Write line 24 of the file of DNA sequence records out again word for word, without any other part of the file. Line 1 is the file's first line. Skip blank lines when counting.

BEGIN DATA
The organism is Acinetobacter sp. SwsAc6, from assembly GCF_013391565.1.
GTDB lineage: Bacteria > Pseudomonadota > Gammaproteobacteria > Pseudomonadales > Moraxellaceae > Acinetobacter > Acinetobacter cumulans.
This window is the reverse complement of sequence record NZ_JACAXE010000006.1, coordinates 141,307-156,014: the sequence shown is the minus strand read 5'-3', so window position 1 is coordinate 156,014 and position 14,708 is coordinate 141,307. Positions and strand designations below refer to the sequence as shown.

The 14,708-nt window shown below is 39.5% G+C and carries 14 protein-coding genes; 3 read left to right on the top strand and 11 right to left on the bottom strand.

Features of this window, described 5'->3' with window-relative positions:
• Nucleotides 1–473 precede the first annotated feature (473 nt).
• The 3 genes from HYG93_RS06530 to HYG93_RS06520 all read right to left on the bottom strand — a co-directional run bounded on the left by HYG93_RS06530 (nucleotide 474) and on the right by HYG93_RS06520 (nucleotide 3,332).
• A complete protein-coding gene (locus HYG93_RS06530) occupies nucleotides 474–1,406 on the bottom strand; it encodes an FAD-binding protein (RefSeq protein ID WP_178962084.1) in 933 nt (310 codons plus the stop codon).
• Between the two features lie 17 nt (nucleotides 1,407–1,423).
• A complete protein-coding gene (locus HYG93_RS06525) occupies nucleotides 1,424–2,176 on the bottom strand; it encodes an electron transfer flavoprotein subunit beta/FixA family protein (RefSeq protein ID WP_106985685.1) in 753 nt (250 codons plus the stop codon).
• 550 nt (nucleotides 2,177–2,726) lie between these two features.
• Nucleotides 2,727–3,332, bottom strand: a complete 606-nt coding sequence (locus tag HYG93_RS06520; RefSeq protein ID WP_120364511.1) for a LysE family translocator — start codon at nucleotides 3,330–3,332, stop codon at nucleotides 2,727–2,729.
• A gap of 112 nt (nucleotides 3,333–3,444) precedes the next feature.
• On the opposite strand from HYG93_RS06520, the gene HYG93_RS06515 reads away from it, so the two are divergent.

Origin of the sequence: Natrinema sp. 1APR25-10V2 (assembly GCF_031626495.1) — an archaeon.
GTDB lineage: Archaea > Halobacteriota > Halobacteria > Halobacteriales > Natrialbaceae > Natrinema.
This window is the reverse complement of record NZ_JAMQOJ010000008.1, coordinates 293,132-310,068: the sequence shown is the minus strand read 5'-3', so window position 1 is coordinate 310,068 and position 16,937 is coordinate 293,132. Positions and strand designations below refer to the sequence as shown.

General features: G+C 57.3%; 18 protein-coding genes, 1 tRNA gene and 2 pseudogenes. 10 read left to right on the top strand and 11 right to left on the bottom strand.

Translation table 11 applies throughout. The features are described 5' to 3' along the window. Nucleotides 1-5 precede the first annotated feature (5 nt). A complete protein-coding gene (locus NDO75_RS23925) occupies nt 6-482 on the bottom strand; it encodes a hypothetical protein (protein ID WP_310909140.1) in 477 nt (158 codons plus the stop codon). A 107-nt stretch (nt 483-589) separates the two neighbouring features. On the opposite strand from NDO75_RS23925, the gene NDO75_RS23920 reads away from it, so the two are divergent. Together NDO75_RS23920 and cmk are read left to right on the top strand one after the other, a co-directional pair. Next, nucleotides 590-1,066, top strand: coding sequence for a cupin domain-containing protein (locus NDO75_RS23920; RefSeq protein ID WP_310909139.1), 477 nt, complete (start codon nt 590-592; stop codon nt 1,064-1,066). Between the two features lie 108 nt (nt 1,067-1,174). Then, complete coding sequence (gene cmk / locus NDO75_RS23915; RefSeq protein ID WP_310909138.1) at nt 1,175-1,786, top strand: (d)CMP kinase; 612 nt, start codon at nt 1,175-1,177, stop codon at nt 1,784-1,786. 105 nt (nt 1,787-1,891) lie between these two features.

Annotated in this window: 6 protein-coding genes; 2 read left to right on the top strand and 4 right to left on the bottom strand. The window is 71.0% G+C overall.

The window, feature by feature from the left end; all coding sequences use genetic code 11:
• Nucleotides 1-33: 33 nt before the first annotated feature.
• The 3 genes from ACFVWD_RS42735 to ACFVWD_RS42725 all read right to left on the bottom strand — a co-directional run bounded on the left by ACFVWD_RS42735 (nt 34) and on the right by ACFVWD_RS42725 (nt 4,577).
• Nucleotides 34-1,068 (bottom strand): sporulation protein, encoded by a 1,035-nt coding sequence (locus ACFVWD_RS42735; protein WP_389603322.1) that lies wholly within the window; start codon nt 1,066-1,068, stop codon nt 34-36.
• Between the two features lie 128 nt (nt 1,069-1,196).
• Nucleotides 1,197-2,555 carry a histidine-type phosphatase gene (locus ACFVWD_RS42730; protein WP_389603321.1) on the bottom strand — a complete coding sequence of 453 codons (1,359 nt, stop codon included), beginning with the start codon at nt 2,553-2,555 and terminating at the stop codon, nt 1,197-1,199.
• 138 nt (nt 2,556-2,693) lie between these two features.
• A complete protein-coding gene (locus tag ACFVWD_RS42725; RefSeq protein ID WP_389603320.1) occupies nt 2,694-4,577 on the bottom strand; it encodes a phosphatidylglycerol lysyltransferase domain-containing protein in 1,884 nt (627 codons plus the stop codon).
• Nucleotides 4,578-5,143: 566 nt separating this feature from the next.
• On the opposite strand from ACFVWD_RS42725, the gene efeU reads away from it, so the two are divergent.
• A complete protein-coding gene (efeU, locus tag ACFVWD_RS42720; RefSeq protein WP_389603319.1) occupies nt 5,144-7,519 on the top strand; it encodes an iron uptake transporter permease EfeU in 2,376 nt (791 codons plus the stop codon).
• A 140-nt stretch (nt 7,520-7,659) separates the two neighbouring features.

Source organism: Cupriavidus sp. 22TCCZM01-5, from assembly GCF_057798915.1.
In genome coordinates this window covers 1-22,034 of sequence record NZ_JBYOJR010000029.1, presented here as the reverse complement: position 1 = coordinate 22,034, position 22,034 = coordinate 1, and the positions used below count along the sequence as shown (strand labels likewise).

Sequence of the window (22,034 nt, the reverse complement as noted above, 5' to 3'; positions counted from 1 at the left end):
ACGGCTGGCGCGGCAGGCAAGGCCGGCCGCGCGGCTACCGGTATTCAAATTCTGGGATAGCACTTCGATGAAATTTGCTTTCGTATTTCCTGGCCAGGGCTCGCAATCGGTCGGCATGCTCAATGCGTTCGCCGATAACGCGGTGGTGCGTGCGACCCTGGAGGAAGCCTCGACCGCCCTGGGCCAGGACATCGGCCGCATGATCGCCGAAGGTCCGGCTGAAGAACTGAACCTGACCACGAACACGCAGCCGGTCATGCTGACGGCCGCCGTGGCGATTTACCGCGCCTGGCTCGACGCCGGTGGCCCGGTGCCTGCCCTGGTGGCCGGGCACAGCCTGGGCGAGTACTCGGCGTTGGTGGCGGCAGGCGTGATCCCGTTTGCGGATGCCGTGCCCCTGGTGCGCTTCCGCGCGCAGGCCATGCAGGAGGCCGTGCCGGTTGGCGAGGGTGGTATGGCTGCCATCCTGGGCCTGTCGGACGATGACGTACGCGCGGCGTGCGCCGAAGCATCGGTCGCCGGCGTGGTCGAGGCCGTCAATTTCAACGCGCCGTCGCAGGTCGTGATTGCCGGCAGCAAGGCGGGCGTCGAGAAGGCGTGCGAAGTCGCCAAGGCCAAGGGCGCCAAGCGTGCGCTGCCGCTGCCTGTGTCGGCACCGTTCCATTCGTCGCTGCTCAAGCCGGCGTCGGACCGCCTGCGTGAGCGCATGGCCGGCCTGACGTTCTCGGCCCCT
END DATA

• Nucleotides 34-1,068 (bottom strand): sporulation protein, encoded by a 1,035-nt coding sequence (locus ACFVWD_RS42735; protein WP_389603322.1) that lies wholly within the window; start codon nt 1,066-1,068, stop codon nt 34-36.